* * *

Take a walk on the wild side, through fields filled with Kincaid’s Lupine, an endangered wildflower in the state of Washington, when Organic Valley hosts the Lupine Pasture Walk on June 12. It takes place on the Mallonee family's 320-acre organic dairy farm, and will feature a free lunch and presentations by Joe Arnett, a rare plant botanist for the Washington Natural Heritage Program, Dr. Joe Harrison, a Washington State University professor and nutrient management specialist and Maynard Mallonee, the farm's owner. An optional family-oriented, self-guided Botany Bike Ride begins at 10 am and makes a 20-mile loop around the region’s moderately hilly terrain. “The same approach that allows our dairy cattle to thrive has made our pastures an ideal home for the lupine,” says Maynard Mallonee, a third-generation dairy farmer. “We credit our organic and sustainable practices with the lupine’s success on our farm.” Amen.

Details: Fourth Annual Lupine Pasture Walk, 11 am-3:30 pm, June 12; free with reservation on the website. For more information on the Botany Bike Ride contact JD Miller at 253-905-6681 or by e-mail. Walk begins at Baw-Faw Grange Hall, 995 Boistfort Rd., Curtis, WA.

Top photo from Olympic Provisions; middle photo from Portland Community College; lupine photo by Charlene Simpson.

Thursday, May 13, 2010

Home Sweet Home

This Saturday, May 15, will be the fourth anniversary of GoodStuffNW. What started out as a marketing experiment to find out if those newfangled "blog" things had any use whatsoever became a new career as a writer for me. The name itself was just a placeholder, to be tossed out at some point and replace by one more dramatic, more appealing, more…well…cool.

Four years and more than 1,100 posts later (1,151, to be exact), I've taken the plunge once again and registered GoodStuffNW as a domain all its own. Some might say it's about dang time and I'm just lucky it was still available, and I couldn't disagree. And don't worry, you can still get here the same old way; it'll just forward to the new domain automatically. Plus it'll be so much easier to tell people where to find it!

In sum, I'm thankful for the fabulous support and encouragement of GoodStuffNW's readers and contributors over the years, as well as  new advertisers like the Beaverton Farmers' Market and Kookoolan Farms (look for more to join the fold soon!). Here's to the future!

Tuesday, May 11, 2010

What's That On Your Roof?

Contributor Jim Dixon of RealGoodFood been burning through the brain cells lately, and one of his latest cogitations was particularly cogent. Not to mention seasonal. Enjoy!

Creamed Greens

I like to think of this of as "shit on a shingle" for the 21st century. For those missing the historical culinary reference, dried beef was once shaved, mixed with bechamel and spooned over toasted bread. Served in diners and especially as institutional fare, it became known as “shit on a shingle” during the wise-cracking era between the World Wars.

This version, much more delicious, was inspired by something similar I ate at Ned Ludd. I used beet greens, but chard, dandelion or any other tender green would work, as would more hearty greens like collards, but they’d need to cook longer before adding the cream.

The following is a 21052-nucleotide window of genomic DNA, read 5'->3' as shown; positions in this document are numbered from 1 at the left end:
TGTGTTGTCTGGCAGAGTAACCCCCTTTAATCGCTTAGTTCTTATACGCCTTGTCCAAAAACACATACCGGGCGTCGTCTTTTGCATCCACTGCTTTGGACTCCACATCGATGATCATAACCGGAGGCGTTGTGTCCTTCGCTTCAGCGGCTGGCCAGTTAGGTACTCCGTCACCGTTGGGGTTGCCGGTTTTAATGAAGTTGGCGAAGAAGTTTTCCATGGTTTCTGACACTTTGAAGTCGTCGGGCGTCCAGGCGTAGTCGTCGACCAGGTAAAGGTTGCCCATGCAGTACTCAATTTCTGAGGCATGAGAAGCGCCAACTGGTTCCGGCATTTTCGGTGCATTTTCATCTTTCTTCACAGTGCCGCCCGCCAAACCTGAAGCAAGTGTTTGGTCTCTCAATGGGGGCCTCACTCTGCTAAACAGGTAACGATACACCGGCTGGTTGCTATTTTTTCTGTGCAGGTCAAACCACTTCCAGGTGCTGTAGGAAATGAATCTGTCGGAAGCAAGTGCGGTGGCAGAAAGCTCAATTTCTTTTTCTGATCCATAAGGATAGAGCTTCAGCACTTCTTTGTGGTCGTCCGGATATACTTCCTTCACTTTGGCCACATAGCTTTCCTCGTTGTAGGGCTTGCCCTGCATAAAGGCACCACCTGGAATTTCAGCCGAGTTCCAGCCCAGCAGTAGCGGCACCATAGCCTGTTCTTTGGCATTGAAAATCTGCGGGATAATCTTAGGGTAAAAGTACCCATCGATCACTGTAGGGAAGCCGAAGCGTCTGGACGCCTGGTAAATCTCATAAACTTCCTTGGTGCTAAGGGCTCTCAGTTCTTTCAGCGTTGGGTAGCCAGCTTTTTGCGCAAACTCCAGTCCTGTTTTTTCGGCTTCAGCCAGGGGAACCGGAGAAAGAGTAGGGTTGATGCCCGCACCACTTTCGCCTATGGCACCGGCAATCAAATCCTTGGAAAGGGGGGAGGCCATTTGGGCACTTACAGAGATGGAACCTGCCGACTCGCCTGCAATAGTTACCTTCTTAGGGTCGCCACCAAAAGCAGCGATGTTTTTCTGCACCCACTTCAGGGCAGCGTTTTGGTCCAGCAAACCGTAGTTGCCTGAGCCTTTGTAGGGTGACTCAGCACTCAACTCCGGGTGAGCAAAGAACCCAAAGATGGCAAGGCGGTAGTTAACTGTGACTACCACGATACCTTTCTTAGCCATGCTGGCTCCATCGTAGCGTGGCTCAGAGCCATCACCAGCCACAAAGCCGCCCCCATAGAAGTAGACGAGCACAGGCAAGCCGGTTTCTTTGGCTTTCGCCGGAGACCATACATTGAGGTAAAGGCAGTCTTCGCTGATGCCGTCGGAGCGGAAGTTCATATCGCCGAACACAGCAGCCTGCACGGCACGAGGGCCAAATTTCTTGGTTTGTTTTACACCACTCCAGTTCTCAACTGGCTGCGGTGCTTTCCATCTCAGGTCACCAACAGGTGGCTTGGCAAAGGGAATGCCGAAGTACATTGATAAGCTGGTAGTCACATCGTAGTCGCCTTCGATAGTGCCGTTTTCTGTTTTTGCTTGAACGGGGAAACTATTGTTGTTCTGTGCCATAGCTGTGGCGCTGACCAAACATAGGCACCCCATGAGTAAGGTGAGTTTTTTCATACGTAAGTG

Start by cutting some thick bacon into small pieces and cooking it with a little olive oil (natch) until it’s brown. While the bacon is cooking, blanch the greens (if using tender greens) for a minute or two in boiling, salted water. Drain, let cool a bit, then chop coarsely. Add to bacon, cook a few minutes, then add about a cup of heavy cream. Cook over medium heat until the cream thickens, about 15-20 minutes.

(For hearty greens like collards or cavalo nero, cut in chiffonade, add to bacon, add a half cup or so of water, cover and cook 20-30 minutes. Then add the cream and cook, uncovered, until it thickens.)

Toast slices of good bread, top with the greens, and eat.

Photo from Tiny Farm Blog.

Maine Line: Shackin' It

My one requirement for the whole trip to Maine was fairly simple: I wanted to have a lobster roll. It didn't have to be fancy, in fact, it would be better if it wasn't. It didn't even have to be on the coast, though that would add a few bonus points to the experience.

The nautically themed interior.

Then I heard about The Lobster Shack, and I knew it would fit the bill perfectly. First, it was just a few miles south of Portland in the village of Cape Elizabeth. Second, it was situated overlooking the ocean and offered the simplicity of ordering at the counter, then choosing either outdoor or indoor seating, a big plus on a spring day in Maine. And third, it had been rated as one of the best spots in the area to get a roll.

The shack overlooking the Atlantic.

So we jumped into the rental car and drove down in the late afternoon, winding through Cape Elizabeth and out past Two Lights State Park to a spit of land with, you guessed it, two lighthouses. The little house was teetering atop a slate outcropping overlooking Casco Bay and the Atlantic, looking like it could tumble into the waves at any moment, though I consoled myself with the knowledge that it had stood there in sturm und drang since the 1920s.

Clam strips and cocktail sauce.